Her gaze moving methodically down the body, Anna continued her visual exploration. "No jewelry around his neck, no marks of strangulation. No visible wounds on head, shoulders or arms." Standing on tiptoe so she would see over the man's bulk, she checked his other side. "No defensive marks evident on hands or forearms." Her focus shifted down to the torso. Here things began to get interesting. She'd started at the top of the head because thoroughness in police work was worth a great deal more than inspiration. "Torso marked with bruise pattern," she said into the machine. "Bruising evident beneath the arms. Bruising and chafing in a band approximately four inches wide just below the sternum. Abdomen unmarked. Subject wearing white men's briefs. No blood or semen stains visible. On the inner thighs bruising and chafing, contusions having oozed blood."
"Major, major yuck," said a voice in Anna's ear. "Like, this is a sex crime! God. I think it'd be a crime for a guy like this to have sex at all."
"Spoken like a young, thin person," Anna said. Drawn by adventure and the macabre, Shelly had drifted in to stand behind Anna's left shoulder. Anna checked to see that she stood on the rug. During the busy season half a hundred visitors a day poked their heads in. Park aides had the run of the place. And soon the room would be populated with the sheriff's people, the coroner and whoever else got sent on the call. A few dark hairs or pale flecks of skin from Shelly Rabine weren't going to obfuscate any clues.
"Don't touch anything," Anna reminded her and left it at that.
"I know not to touch," Shelly said, slightly aggrieved. Everybody knew it and everybody, even seasoned professionals, had to be reminded. Other than on the body itself, maybe the patchwork coverlet and the tracked bit of floor, it didn't really matter. The unbroken veil of dust on planks and furniture made it clear there would be no recent fingerprints to be lifted.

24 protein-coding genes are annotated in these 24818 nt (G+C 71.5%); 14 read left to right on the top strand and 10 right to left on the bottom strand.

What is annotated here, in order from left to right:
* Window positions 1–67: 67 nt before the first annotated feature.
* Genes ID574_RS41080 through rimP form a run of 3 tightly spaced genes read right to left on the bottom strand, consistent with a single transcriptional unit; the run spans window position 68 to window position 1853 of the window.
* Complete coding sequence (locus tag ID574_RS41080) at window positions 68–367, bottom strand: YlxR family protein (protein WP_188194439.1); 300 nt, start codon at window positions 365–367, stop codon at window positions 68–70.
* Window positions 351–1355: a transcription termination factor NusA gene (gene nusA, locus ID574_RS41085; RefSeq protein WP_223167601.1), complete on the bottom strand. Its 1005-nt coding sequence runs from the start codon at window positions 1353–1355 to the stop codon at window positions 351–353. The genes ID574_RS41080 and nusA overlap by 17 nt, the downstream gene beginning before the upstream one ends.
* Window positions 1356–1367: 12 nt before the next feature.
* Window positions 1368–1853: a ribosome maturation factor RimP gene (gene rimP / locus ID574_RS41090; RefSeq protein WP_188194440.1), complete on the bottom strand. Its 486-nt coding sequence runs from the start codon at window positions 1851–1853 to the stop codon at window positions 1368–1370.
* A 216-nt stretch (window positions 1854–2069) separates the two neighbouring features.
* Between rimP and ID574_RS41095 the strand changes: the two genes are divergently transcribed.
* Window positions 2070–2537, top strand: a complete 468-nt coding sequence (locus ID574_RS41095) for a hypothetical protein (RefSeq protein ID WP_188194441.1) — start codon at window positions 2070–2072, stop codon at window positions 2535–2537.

"Maybe it was that auto-erotica thing or whatever you call it," Shelly suggested. "You know, where guys hang themselves while they jerk off."
"No ligature marks," Anna said. "And his underpants are still on."
"Oh. Where are his clothes? You'd think they'd be lying around somewhere."
"I doubt he was here alone. Whoever killed him or found him before we did probably took them."
Anna had no answer for that. It was too early for answers. She said nothing but traded Shelly the tape recorder for the camera and began taking photographs of the body and, as best as ambient light and mediocre equipment would allow, of the tracks in the dust on the floor.
When she finished and looked up, Shelly had moved away from the bed. No longer on the island of rug, she stood in front of Grandma Polly's writing desk. Anna felt a stab of annoyance that the younger woman had not obeyed her to the letter. Shelly's hands were clasped dutifully behind her back, carefully not touching anything, so Anna stifled her waspishness.